(Bloomberg) -- The new super political action committee set up by allies of former President Donald Trump has booked $2.1 million in ad buys, backing a pair of candidates he’s endorsed in races crucial to Republican hopes of controlling the Senate.
That marks the first effort to influence the midterm elections by Make America Great Again Inc., which was established last month and will be partly financed by some of the $95 million war chest Trump amassed since leaving office.
The super PAC, which aims to support Republican candidates in the final weeks of the midterms, is spending $1.3 million in Ohio backing JD Vance and $770,000 on behalf of Mehmet Oz in Pennsylvania, according to AdImpact.
Both candidates have been outraised by their Democratic opponents, Federal Election Commission filings show, and have relied on spending by super PACs to remain competitive on the airwaves.
Vance and Oz are both running to fill seats held by retiring Republicans, and if Democrats should win either contest it would complicate Republican efforts to secure a majority in the Senate, now divided evenly between the two parties.
Vance faces a close race against Democrat Tim Ryan, an Ohio congressman who had raised $22 million through the end of June, far more than the $3.6 million Vance’s campaign took in through the same period. From Oct. 1 through Election Day, Vance has booked $1.4 million compared to Ryan’s $6.3 million.
Ryan took in another $17 million in the third quarter, while Vance has yet to release his latest fundraising numbers. Candidates are due to report the totals to the FEC on Oct. 15.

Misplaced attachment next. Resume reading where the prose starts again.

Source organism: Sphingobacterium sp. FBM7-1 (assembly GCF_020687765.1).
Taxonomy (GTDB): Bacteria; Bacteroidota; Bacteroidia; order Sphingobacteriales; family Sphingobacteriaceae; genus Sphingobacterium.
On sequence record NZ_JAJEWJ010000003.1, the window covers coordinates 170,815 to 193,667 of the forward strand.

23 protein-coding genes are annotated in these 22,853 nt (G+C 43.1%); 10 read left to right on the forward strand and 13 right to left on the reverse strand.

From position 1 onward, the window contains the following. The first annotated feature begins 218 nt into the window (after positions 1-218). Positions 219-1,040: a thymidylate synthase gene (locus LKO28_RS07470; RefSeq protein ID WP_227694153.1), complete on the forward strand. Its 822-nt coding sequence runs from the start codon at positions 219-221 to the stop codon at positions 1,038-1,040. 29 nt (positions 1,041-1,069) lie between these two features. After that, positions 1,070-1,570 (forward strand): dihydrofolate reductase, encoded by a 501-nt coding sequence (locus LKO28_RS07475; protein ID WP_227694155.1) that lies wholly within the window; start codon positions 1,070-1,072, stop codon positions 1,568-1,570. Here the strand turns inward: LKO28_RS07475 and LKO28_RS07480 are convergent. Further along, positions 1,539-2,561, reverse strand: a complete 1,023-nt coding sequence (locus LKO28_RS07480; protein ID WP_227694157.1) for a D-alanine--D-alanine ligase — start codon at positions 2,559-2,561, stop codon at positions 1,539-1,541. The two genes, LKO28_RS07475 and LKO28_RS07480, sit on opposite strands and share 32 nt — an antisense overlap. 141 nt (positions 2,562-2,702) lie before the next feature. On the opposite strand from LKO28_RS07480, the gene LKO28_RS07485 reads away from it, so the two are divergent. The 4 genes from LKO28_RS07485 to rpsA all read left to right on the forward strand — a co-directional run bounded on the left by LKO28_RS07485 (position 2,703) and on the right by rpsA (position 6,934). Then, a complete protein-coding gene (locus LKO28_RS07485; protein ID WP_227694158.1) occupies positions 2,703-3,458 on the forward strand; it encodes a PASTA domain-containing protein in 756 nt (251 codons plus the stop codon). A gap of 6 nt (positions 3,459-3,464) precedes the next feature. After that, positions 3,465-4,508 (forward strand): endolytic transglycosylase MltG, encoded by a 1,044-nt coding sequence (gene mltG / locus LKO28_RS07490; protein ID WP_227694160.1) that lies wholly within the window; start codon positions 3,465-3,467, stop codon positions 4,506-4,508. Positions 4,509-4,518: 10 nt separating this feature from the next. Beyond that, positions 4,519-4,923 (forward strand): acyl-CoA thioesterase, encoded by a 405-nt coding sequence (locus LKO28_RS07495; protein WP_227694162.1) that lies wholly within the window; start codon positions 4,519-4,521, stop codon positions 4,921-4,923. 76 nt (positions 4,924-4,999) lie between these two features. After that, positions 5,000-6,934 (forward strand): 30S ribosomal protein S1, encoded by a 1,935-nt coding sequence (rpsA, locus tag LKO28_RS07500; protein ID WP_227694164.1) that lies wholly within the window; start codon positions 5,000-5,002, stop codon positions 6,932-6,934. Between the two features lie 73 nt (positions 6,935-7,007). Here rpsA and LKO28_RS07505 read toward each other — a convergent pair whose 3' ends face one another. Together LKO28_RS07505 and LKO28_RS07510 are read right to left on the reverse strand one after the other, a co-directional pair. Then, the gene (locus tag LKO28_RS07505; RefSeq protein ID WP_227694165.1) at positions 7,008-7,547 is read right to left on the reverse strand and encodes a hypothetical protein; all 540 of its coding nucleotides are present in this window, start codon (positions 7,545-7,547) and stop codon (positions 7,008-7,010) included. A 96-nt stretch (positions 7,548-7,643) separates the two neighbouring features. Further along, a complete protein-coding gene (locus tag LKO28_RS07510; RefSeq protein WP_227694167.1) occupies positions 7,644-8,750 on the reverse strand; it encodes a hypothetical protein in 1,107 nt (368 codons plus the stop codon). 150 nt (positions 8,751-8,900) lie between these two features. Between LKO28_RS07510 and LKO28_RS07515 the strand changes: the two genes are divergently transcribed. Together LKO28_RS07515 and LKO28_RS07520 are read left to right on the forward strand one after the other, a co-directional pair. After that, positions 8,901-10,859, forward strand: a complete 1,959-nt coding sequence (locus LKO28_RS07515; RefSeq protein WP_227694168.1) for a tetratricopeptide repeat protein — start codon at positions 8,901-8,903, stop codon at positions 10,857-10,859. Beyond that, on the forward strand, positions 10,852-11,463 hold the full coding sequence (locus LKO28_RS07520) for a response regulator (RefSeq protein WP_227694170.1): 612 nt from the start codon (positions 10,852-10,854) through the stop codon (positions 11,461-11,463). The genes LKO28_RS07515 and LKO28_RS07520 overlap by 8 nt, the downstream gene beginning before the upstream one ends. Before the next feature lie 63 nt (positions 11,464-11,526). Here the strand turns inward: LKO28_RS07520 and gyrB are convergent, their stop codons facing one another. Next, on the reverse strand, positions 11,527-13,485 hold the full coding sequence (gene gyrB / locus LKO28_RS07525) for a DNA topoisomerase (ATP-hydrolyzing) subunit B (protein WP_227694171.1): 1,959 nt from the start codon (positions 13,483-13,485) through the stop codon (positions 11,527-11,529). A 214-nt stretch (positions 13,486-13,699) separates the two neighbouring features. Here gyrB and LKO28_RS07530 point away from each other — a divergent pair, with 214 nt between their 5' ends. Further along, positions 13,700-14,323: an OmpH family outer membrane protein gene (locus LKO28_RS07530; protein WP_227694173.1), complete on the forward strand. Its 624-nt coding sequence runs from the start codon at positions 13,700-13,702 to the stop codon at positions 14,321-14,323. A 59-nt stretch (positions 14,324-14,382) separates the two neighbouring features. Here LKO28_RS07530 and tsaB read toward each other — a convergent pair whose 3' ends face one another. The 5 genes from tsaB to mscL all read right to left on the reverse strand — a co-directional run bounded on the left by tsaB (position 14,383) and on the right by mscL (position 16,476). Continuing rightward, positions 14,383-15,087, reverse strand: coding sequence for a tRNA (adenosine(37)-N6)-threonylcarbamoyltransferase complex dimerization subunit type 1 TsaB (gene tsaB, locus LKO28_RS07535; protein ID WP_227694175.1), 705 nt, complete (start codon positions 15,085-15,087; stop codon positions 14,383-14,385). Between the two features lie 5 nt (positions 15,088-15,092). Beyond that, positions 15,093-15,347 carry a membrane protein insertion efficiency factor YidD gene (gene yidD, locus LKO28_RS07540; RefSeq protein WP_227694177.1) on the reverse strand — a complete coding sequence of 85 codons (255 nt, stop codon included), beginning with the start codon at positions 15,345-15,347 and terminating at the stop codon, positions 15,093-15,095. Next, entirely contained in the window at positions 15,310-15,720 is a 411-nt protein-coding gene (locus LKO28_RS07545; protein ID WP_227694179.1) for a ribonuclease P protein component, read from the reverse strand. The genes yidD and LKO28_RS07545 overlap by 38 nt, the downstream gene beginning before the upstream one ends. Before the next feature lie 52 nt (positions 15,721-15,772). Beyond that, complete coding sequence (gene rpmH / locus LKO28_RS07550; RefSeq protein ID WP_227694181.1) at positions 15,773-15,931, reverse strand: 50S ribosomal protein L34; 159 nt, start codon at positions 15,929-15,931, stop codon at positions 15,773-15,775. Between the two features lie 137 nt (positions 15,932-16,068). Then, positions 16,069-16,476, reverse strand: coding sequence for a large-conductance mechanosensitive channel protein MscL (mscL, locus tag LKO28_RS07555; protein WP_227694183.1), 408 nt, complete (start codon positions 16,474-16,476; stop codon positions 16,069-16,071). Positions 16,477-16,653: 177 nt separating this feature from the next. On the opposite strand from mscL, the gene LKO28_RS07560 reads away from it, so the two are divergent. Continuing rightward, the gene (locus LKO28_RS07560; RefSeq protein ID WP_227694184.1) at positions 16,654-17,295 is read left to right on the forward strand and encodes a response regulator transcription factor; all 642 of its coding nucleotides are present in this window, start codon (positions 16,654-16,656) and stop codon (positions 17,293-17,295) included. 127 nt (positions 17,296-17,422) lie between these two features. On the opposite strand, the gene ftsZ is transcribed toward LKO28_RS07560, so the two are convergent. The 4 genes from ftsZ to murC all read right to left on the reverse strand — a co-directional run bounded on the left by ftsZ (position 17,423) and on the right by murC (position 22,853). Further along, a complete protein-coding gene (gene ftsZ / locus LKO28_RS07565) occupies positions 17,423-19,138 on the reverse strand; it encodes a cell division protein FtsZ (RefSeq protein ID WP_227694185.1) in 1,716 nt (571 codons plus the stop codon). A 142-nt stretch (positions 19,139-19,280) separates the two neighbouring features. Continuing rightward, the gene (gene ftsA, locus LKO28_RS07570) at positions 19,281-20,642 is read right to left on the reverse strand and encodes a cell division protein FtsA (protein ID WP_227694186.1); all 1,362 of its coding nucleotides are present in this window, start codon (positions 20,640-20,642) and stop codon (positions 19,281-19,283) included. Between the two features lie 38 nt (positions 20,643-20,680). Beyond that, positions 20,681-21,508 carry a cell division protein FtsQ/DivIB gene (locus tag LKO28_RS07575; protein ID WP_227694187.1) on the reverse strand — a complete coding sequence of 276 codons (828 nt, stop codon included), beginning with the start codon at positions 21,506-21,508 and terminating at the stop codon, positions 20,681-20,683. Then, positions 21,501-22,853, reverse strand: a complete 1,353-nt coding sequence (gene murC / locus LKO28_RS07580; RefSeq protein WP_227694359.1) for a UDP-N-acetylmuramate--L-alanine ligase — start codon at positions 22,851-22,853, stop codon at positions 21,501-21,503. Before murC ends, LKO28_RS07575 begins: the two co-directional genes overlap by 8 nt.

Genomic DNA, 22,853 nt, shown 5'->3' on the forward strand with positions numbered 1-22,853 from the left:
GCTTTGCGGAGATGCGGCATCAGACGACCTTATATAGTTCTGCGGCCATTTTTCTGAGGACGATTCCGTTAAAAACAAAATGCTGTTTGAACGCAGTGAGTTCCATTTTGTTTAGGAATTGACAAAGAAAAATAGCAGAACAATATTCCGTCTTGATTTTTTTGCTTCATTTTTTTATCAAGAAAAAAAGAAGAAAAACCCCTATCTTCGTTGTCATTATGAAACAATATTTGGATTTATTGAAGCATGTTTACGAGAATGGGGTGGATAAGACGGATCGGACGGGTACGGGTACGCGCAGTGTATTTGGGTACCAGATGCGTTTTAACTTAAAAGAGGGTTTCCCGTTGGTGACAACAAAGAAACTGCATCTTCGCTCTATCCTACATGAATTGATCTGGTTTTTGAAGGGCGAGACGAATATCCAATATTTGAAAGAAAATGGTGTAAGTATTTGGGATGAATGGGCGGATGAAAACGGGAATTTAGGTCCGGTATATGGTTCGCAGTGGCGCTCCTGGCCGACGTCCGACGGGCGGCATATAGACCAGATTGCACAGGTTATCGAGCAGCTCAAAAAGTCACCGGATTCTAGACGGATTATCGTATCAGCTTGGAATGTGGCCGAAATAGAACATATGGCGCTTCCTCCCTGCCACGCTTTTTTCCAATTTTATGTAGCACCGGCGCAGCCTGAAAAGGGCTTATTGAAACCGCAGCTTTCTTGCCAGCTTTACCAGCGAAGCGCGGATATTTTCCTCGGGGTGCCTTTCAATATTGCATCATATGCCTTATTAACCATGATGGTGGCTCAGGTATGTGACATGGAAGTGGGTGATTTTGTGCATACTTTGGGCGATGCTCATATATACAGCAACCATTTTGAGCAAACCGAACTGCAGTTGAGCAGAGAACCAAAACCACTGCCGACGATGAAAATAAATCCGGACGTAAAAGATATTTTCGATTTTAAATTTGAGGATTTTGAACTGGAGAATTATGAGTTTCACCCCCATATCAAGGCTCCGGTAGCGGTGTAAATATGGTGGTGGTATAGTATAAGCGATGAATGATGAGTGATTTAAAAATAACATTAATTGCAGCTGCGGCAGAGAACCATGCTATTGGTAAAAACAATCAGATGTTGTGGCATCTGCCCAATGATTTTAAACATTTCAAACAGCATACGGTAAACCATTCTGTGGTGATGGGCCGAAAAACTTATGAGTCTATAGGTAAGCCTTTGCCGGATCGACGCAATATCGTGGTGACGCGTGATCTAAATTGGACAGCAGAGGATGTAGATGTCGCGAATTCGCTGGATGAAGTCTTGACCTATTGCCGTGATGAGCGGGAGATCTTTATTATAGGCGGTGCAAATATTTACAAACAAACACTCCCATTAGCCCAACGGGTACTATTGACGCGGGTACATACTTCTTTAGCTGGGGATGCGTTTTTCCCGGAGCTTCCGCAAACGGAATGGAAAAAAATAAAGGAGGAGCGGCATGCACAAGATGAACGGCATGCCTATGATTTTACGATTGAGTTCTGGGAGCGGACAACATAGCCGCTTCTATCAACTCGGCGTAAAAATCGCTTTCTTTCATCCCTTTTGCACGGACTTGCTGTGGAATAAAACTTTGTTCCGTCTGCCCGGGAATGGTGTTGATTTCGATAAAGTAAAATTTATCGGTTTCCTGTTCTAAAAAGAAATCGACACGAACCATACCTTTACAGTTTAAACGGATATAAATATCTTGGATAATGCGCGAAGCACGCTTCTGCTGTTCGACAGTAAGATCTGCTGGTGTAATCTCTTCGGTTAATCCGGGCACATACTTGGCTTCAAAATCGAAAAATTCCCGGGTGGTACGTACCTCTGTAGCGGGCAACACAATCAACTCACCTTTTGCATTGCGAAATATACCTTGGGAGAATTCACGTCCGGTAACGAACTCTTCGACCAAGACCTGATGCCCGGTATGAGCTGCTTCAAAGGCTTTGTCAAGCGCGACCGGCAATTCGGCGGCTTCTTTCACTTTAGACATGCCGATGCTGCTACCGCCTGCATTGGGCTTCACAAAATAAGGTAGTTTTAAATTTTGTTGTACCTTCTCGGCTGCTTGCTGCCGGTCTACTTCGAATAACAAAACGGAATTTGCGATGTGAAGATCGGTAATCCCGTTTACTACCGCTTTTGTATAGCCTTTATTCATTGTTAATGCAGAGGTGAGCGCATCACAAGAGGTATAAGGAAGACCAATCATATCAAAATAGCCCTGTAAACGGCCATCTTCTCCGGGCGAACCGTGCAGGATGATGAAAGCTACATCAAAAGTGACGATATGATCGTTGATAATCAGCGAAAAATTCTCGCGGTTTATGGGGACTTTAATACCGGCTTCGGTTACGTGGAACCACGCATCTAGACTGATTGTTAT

The GOP still has an advantage in the state: The Senate Leadership Fund, a super PAC with ties to Senate Minority Leader Mitch McConnell, is spending $17.9 million over the same period. Vance has a 1.2% lead in the RealClearPolitics polling average.
In Pennsylvania, Democrat John Fetterman and his allies are spending $41 million compared to $26 million by Oz and Republicans, with the Senate Leadership Fund accounting for $18.4 million of that total.
Fetterman announced Wednesday that he raised $22 million in the third quarter, a record for a Pennsylvania Senate campaign, which would bring his total fundraising to more than $47 million. Oz, the celebrity doctor who has partly self-financed his run, said he raised $10 million in the third quarter and loaned the campaign $7 million from his personal funds.
His campaign has taken in $36 million since it began.
Trump’s super PAC is financed with money transferred from his existing leadership PACs. It will spend on candidates in the closing stretch of the 2022 midterms.
Save America, Trump’s existing leadership PAC, had $93 million cash on hand at the end of August, according to FEC filings. Make America Great Again PAC, Trump’s former campaign committee that he converted to a leadership PAC and distinct from the one formed Friday, had $2.4 million at the end of June.
Trump has endorsed more than 280 candidates in federal, state, local and international elections since leaving office, but the former president’s PAC has given only $910,500 spread among 181 candidates, a fraction of the money it’s raised.
By law, it can give no more than $5,000 per election to a federal campaign.
Save America has also donated $4.1 million to a handful of federal Super PACs that backed candidates Trump endorsed, and $2.8 million to Take Back Georgia, which supported former Senator David Perdue’s unsuccessful Republican primary challenge to Governor Brian Kemp.
(Updates with Save America PAC activity, in final paragraph.)
©2022 Bloomberg L.P.
BNN Bloomberg Picks
Eric Nuttall: Despite dropping oil prices, the market is undersupplied
What is an 'inverted yield curve' and why does it matter?
Cybersecurity tips for online holiday shopping
Over half of Canadians plan to spend less on Christmas plans: Survey
Will groceries be cheaper in 2023? Here's what a report found
WestJet announces new flights to Tokyo, Barcelona, and Edinburgh